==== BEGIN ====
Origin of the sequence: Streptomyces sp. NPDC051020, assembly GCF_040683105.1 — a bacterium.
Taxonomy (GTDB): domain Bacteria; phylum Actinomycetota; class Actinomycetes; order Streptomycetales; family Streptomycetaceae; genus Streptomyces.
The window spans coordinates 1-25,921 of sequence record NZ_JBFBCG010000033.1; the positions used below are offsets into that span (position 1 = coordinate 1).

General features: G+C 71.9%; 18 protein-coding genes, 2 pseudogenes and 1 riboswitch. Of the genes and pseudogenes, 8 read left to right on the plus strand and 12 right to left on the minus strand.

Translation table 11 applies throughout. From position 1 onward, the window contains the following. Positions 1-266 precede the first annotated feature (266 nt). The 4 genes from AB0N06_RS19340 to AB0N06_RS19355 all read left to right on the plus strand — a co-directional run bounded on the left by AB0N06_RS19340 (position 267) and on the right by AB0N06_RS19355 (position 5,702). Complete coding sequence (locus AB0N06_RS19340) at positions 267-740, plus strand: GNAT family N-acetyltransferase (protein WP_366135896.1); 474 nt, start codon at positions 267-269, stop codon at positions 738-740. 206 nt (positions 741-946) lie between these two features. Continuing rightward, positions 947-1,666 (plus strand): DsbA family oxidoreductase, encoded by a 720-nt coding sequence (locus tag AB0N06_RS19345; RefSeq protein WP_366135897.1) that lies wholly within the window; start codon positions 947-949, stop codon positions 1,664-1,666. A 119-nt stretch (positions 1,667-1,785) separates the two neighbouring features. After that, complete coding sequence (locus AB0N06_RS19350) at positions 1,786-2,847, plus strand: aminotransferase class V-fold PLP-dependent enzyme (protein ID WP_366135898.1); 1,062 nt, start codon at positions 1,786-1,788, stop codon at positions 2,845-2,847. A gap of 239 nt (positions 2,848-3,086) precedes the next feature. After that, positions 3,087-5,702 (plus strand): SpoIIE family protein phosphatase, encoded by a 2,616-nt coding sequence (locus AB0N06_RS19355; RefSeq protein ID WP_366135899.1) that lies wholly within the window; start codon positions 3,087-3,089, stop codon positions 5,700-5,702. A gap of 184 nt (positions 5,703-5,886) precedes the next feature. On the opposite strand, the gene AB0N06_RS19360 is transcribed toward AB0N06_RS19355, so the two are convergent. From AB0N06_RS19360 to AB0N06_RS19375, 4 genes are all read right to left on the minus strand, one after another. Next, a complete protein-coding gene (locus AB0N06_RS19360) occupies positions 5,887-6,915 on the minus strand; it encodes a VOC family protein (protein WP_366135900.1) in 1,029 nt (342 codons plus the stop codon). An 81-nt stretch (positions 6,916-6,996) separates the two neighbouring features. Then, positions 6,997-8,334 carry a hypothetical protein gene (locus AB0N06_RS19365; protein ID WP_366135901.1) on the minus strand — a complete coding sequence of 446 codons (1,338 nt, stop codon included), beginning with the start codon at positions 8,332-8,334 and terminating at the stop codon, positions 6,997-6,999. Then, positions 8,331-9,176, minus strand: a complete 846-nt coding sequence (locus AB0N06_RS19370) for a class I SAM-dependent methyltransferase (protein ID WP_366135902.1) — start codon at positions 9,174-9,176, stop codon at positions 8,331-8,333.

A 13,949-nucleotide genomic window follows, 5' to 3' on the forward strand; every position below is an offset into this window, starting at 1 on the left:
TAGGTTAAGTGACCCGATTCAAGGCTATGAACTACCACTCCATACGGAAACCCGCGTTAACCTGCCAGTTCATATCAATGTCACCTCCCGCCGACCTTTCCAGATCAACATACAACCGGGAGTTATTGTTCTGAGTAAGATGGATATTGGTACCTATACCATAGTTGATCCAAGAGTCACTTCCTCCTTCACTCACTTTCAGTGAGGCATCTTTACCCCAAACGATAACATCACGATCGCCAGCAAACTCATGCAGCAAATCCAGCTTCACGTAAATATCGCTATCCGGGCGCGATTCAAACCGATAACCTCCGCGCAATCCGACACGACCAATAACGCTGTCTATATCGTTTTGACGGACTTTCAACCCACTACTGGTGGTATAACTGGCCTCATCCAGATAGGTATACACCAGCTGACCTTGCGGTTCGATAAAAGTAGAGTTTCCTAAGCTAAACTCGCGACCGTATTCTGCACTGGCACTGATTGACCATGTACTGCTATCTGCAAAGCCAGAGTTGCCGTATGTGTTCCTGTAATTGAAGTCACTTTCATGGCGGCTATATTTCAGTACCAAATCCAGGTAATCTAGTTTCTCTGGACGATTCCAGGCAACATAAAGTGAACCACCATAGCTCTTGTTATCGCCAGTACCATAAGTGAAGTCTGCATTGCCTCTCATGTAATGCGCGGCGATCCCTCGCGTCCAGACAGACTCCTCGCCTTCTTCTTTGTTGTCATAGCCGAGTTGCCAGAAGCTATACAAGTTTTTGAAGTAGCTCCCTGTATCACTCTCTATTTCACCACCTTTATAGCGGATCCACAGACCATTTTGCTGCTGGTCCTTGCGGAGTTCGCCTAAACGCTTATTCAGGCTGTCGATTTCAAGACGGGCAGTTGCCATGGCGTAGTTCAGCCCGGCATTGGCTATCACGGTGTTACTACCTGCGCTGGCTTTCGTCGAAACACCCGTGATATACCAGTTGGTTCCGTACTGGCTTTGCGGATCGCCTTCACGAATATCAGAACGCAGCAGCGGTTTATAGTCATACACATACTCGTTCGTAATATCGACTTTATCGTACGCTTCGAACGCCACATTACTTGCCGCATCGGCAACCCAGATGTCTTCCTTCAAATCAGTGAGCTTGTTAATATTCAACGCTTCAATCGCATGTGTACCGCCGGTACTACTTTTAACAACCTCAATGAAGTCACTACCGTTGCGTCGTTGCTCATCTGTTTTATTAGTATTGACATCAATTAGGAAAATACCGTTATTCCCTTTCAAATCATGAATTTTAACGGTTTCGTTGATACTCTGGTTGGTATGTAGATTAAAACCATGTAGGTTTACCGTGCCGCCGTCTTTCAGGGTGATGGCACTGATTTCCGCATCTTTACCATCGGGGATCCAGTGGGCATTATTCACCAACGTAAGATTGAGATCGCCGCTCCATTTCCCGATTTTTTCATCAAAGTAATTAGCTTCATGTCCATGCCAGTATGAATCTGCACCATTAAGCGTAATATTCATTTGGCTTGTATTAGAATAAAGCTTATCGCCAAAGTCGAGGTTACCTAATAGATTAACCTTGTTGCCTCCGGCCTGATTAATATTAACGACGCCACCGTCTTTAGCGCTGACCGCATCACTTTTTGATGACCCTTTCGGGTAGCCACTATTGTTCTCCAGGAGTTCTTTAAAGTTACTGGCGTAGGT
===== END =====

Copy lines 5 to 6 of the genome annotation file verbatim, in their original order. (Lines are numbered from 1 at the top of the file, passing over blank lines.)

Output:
Translation table 11 applies throughout. From position 1 onward, the window contains the following. Positions 1-266 precede the first annotated feature (266 nt). The 4 genes from AB0N06_RS19340 to AB0N06_RS19355 all read left to right on the plus strand — a co-directional run bounded on the left by AB0N06_RS19340 (position 267) and on the right by AB0N06_RS19355 (position 5,702). Complete coding sequence (locus AB0N06_RS19340) at positions 267-740, plus strand: GNAT family N-acetyltransferase (protein WP_366135896.1); 474 nt, start codon at positions 267-269, stop codon at positions 738-740. 206 nt (positions 741-946) lie between these two features. Continuing rightward, positions 947-1,666 (plus strand): DsbA family oxidoreductase, encoded by a 720-nt coding sequence (locus tag AB0N06_RS19345; RefSeq protein WP_366135897.1) that lies wholly within the window; start codon positions 947-949, stop codon positions 1,664-1,666. A 119-nt stretch (positions 1,667-1,785) separates the two neighbouring features. After that, complete coding sequence (locus AB0N06_RS19350) at positions 1,786-2,847, plus strand: aminotransferase class V-fold PLP-dependent enzyme (protein ID WP_366135898.1); 1,062 nt, start codon at positions 1,786-1,788, stop codon at positions 2,845-2,847. A gap of 239 nt (positions 2,848-3,086) precedes the next feature. After that, positions 3,087-5,702 (plus strand): SpoIIE family protein phosphatase, encoded by a 2,616-nt coding sequence (locus AB0N06_RS19355; RefSeq protein ID WP_366135899.1) that lies wholly within the window; start codon positions 3,087-3,089, stop codon positions 5,700-5,702. A gap of 184 nt (positions 5,703-5,886) precedes the next feature. On the opposite strand, the gene AB0N06_RS19360 is transcribed toward AB0N06_RS19355, so the two are convergent. From AB0N06_RS19360 to AB0N06_RS19375, 4 genes are all read right to left on the minus strand, one after another. Next, a complete protein-coding gene (locus AB0N06_RS19360) occupies positions 5,887-6,915 on the minus strand; it encodes a VOC family protein (protein WP_366135900.1) in 1,029 nt (342 codons plus the stop codon). An 81-nt stretch (positions 6,916-6,996) separates the two neighbouring features. Then, positions 6,997-8,334 carry a hypothetical protein gene (locus AB0N06_RS19365; protein ID WP_366135901.1) on the minus strand — a complete coding sequence of 446 codons (1,338 nt, stop codon included), beginning with the start codon at positions 8,332-8,334 and terminating at the stop codon, positions 6,997-6,999. Then, positions 8,331-9,176, minus strand: a complete 846-nt coding sequence (locus AB0N06_RS19370) for a class I SAM-dependent methyltransferase (protein ID WP_366135902.1) — start codon at positions 9,174-9,176, stop codon at positions 8,331-8,333.

A 13,949-nucleotide genomic window follows, 5' to 3' on the forward strand; every position below is an offset into this window, starting at 1 on the left: